Prepared for terror

Students and officials participated in a bioterrorism simulation on campus

A simulated bioterrorism event was held Saturday, April 9 at the LaHaye Ice Center to give students and officials a hands-on experience in dealing with a chemical terrorist attack.

Liberty University’s Department of Biology & Chemistry hosted the event.

Members of the Virginia State Police, the U.S. Army National Guard, the Department of Defense, the City of Lynchburg Fire Department and a representative from the FBI were also involved.

Liberty University Police Department (LUPD) was a part of the event to both learn from the assessment and to control the surrounding area, including traffic control and parking. Close to 25 emergency vehicles were on the scene.

“It was an opportunity to offer training not only to students, but to those agencies that are first responders,” Dr. J. Thomas McClintock, a professor of biology at Liberty and the host of the event, said. “They could train each other while training students.”

Prepare — Students used the LaHaye Ice Center to practice the disaster simulation. Photo credit: Leah Seavers

Prepare — Students used the LaHaye Ice Center to practice the disaster simulation. Photo credit: Leah Seavers

McClintock explained that the main focuses of the experience were both to train students and to allow them to use what they have learned in the classroom in a hands-on environment.“We simulated a bioterrorist attack so that the first responders could come and work together in a non-emergency environment,” McClintock said.

“They learn real-world scenarios but in a non-threatening situation.”

Setup for the event began around 7:30 a.m. when the entire LaHaye ice rink was fogged.

Students arrived on the scene at 9 a.m. and worked until approximately noon to clear the area of biochemicals.

In a real life situation, it would take at least 24 hours to completely clear the scene.

Biological agents placed a talcum powder-based substance at three targets in the area, but everything was completely controlled. Students were given monitors that would not allow them to get too close to the substance.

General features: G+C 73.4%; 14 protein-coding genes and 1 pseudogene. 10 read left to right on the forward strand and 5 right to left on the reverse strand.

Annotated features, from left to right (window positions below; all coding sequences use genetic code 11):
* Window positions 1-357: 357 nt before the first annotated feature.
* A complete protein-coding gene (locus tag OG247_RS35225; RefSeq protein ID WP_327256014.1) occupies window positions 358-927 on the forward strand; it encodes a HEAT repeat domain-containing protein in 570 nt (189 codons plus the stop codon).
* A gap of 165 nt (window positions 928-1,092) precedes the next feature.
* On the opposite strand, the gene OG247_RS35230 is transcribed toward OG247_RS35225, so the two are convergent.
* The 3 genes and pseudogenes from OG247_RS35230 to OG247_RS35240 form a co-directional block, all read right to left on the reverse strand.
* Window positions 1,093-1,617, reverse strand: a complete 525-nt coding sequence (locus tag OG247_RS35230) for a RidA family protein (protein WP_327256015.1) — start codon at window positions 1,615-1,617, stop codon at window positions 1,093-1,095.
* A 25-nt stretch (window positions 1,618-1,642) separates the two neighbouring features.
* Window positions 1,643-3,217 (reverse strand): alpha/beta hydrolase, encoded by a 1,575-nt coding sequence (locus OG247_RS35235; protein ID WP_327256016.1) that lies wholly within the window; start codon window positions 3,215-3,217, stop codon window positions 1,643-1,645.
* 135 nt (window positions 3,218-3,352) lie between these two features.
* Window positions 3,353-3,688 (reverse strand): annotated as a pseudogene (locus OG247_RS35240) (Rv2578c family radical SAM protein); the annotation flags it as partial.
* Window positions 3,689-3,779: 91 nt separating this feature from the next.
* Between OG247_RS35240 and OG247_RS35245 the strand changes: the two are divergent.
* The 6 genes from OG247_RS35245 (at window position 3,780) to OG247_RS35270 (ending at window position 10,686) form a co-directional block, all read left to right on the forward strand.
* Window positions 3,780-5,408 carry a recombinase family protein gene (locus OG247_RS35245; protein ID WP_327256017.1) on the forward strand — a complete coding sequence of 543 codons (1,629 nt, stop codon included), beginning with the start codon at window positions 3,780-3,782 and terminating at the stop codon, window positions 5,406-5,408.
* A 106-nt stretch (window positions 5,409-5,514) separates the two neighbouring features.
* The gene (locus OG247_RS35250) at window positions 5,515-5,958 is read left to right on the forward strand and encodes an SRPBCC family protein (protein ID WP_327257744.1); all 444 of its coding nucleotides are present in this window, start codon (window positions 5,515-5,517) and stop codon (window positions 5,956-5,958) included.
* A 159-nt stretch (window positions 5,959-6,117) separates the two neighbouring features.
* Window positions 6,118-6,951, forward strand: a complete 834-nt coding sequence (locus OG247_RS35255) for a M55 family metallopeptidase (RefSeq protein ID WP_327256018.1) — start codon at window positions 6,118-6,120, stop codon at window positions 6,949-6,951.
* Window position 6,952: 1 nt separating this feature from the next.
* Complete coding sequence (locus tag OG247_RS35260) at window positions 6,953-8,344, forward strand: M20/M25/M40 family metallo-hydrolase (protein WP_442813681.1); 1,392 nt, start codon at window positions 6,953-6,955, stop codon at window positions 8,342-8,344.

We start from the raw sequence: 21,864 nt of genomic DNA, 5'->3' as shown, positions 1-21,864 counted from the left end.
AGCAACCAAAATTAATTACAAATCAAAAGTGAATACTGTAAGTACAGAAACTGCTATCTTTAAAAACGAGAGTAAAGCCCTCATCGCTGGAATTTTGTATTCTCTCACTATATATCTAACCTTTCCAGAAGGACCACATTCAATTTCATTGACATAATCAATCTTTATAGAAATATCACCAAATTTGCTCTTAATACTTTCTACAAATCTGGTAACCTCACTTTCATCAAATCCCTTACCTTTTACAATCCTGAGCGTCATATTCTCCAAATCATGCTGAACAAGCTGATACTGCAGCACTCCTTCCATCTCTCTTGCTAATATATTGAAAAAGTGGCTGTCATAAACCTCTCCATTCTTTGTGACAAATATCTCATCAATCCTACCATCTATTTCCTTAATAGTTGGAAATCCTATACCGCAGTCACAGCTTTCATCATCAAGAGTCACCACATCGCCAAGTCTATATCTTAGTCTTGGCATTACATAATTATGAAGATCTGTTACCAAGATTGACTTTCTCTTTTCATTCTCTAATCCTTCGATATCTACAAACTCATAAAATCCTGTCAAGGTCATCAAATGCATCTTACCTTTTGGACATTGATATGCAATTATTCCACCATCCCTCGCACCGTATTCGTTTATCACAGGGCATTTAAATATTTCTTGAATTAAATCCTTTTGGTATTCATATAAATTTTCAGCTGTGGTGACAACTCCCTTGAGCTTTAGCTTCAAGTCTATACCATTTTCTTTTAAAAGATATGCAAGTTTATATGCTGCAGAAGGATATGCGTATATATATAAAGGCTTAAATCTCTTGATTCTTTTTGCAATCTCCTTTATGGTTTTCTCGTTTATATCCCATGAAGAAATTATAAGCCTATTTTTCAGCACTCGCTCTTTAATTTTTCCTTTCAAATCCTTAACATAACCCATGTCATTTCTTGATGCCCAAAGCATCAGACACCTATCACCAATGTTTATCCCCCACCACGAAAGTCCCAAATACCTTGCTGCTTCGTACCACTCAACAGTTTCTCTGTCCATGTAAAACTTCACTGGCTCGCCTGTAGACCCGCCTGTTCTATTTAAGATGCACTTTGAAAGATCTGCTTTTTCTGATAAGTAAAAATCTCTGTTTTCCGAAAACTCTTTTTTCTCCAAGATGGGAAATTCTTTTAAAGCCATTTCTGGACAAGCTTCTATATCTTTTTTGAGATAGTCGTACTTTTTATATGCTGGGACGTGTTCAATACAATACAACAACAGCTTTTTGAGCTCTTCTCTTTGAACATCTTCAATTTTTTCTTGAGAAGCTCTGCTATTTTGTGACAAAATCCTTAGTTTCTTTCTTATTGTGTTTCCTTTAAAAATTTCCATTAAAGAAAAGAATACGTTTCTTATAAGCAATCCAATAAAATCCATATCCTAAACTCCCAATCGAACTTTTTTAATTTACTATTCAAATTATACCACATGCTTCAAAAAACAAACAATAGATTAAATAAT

The simulation event was open to students in the forensic science program, criminal justice program, and to biology and chemistry students. Several students from the nursing program were also involved.

“It gives students the opportunity to see what is needed and all the different skill sets that were required,” McClintock said. “It also gives an idea of the different positions and different careers that are involved.”

While using millions of dollars’ worth of equipment, students were able to learn what it takes to be a first responder, what skill sets and training are needed, and what types of agencies are involved in this type of terrorist attack.

This is the second year the Liberty Department of Biology & Chemistry has hosted the event on Liberty’s campus. In 2015, the simulation was held inside of the Vines Center.

The bioterrorism simulation came a week after a suspicious package was found on Liberty’s campus. The object was determined to be a piece of HVAC equipment.

McClintock explained that the event had already been in the works prior to the discovery of the package. He said the incident with the package was an example of how relevant these types of cases are in the world today.

“I think it shows the need for those agencies to have the training, and to know how to respond to real-world experience,” McClintock said. “It is happening all around us.”

Coleman is a news reporter.

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